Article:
Blog Header 8 Linkedin Tips

Eight LinkedIn tips to help students get a job

Posted at 12 February 2018

LinkedIn - are you on it yet? Well, you should be.

We're all in-the-know about keeping our profiles private and not complaining about work in a public space (unless you're asking to be fired). But what about promoting ourselves online?

Almost a quarter of everyone on LinkedIn is 18-29 years old - so that's a lot of students. So, whether you're a soon-to-be Graduate, or a first year looking to get ahead, here's some top tips to making you look like a top employee on LinkedIn. Remember, most recruiters out there use LinkedIn to find the best person for a job opportunity, so take notes...

1. Get a professional looking profile picture

This doesn't have to be a one taken on a fancy camera either.

As long as you're not on a night out, part of a group, or looking less than presentable, you should be okay. Black & White pictures can give you a hint of professionalism, too.

2. Write yourself a catchy headline...

If you're not employed in the field you're interested in yet, you can still include it. For example:

English Lit Student / Aspiring Editor
Economics Student Interested In Business Development

Let people know what you're looking for! If you already have a bit of experience, don't hesitate to showcase it either:

Experienced Engineer Looking For Opportunities

3. ...and the summary to match

LinkedIn gives you a helping hand here by drafting one for you based on your experience and interests.

But, if you want to write your own, include your experience, ambitions and key personality traits that make you a great employee - are you organised? Confident? Enthusiastic?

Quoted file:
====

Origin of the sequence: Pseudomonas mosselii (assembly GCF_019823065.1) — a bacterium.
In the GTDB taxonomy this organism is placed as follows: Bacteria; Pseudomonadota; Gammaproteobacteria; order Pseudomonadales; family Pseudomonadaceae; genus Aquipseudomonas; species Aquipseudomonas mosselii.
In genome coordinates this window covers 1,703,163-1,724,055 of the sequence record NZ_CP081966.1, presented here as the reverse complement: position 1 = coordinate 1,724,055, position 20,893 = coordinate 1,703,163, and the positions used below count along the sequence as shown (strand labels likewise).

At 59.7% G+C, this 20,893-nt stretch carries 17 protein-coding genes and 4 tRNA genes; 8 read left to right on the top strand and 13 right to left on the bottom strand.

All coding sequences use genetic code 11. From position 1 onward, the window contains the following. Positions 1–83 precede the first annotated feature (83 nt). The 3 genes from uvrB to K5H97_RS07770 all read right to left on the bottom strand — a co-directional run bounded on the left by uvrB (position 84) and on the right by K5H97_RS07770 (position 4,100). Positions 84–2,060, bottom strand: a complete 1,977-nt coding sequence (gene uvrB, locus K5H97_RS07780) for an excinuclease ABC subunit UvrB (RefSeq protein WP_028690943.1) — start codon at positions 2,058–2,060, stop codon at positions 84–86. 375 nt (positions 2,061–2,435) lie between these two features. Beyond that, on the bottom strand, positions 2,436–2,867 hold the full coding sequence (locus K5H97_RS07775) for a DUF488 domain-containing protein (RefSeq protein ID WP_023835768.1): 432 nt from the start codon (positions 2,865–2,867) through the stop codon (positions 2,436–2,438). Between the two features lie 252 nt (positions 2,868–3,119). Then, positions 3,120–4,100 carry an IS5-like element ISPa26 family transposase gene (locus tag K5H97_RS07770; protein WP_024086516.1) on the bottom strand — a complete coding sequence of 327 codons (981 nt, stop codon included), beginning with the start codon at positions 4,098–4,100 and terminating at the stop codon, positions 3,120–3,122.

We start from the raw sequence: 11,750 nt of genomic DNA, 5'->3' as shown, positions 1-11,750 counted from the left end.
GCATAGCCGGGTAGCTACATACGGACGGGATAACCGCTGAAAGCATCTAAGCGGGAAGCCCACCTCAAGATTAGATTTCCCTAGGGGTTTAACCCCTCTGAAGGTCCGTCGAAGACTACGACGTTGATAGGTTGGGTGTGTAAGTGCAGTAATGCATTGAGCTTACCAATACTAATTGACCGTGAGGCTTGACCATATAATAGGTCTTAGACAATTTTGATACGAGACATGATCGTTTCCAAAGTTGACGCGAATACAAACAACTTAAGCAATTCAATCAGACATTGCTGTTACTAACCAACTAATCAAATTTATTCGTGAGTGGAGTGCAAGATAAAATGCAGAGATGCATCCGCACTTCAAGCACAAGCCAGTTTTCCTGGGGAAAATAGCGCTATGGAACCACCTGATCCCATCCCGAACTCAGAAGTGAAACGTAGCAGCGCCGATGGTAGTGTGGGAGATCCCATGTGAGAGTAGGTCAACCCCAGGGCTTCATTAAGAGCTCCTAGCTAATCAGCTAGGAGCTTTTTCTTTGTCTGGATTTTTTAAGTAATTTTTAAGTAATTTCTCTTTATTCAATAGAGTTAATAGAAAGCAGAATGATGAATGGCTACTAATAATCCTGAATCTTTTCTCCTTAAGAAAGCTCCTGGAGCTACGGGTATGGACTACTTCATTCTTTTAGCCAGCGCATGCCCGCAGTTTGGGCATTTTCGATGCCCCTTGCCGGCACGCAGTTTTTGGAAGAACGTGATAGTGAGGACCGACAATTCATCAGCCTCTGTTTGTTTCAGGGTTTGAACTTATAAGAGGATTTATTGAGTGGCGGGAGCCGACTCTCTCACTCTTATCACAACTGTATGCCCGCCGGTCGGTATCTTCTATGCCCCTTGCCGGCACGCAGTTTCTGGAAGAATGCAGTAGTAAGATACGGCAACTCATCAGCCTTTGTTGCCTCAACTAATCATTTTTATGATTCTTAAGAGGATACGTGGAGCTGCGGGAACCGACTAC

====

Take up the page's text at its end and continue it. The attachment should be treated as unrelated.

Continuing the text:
4. Fill out your experience - even if you haven't had a paid job

If your experience is made up of volunteer positions, writing for your Uni newspaper or being the Treasurer of your social club, include it.

Think about the responsibilities you had there, and how it relates to your current role. Did you meet deadlines? Organise events? Manage a budget?

5. Pick your top 10 skills

Think about the skills you're proudest of, and best at. Include something an employer might not necessarily see from your experience too.

You might be a Languages student who's great at Photoshop, or a Historian who knows how to code.

6. If you have an opinion or knowledge to share - share it!

Articles are a great way to show off your knowledge in your area of interest. Or maybe you run your own blog? Use LinkedIn to share your thoughts, and be recognised as an expert!

7. Connect with all the right people

Find the recruiters for your industry and connect with them. Or follow leaders from companies you're interested in or admire. Let people know who you are, so when the time comes to job hunt after graduation, you'll already be a familiar face.​